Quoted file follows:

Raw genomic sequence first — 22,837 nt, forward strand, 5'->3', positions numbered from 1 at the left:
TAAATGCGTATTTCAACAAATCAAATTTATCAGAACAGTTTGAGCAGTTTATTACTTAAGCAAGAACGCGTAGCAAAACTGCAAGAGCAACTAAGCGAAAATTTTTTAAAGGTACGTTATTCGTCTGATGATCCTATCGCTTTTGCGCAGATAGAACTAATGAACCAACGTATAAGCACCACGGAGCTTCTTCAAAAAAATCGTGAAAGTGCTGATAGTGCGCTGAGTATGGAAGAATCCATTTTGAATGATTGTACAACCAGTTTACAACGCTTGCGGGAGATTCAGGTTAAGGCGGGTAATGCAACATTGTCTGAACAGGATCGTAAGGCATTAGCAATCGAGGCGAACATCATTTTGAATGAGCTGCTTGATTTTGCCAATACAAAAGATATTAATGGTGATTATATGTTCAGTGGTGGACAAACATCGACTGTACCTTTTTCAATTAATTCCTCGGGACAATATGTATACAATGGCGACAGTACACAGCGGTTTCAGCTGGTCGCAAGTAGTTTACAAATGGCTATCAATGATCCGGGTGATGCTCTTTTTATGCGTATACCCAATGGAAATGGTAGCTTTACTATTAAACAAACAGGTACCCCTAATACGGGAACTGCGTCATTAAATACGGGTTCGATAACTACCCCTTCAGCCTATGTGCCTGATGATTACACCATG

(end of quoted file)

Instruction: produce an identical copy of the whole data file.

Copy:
Raw genomic sequence first — 22,837 nt, forward strand, 5'->3', positions numbered from 1 at the left:
TAAATGCGTATTTCAACAAATCAAATTTATCAGAACAGTTTGAGCAGTTTATTACTTAAGCAAGAACGCGTAGCAAAACTGCAAGAGCAACTAAGCGAAAATTTTTTAAAGGTACGTTATTCGTCTGATGATCCTATCGCTTTTGCGCAGATAGAACTAATGAACCAACGTATAAGCACCACGGAGCTTCTTCAAAAAAATCGTGAAAGTGCTGATAGTGCGCTGAGTATGGAAGAATCCATTTTGAATGATTGTACAACCAGTTTACAACGCTTGCGGGAGATTCAGGTTAAGGCGGGTAATGCAACATTGTCTGAACAGGATCGTAAGGCATTAGCAATCGAGGCGAACATCATTTTGAATGAGCTGCTTGATTTTGCCAATACAAAAGATATTAATGGTGATTATATGTTCAGTGGTGGACAAACATCGACTGTACCTTTTTCAATTAATTCCTCGGGACAATATGTATACAATGGCGACAGTACACAGCGGTTTCAGCTGGTCGCAAGTAGTTTACAAATGGCTATCAATGATCCGGGTGATGCTCTTTTTATGCGTATACCCAATGGAAATGGTAGCTTTACTATTAAACAAACAGGTACCCCTAATACGGGAACTGCGTCATTAAATACGGGTTCGATAACTACCCCTTCAGCCTATGTGCCTGATGATTACACCATG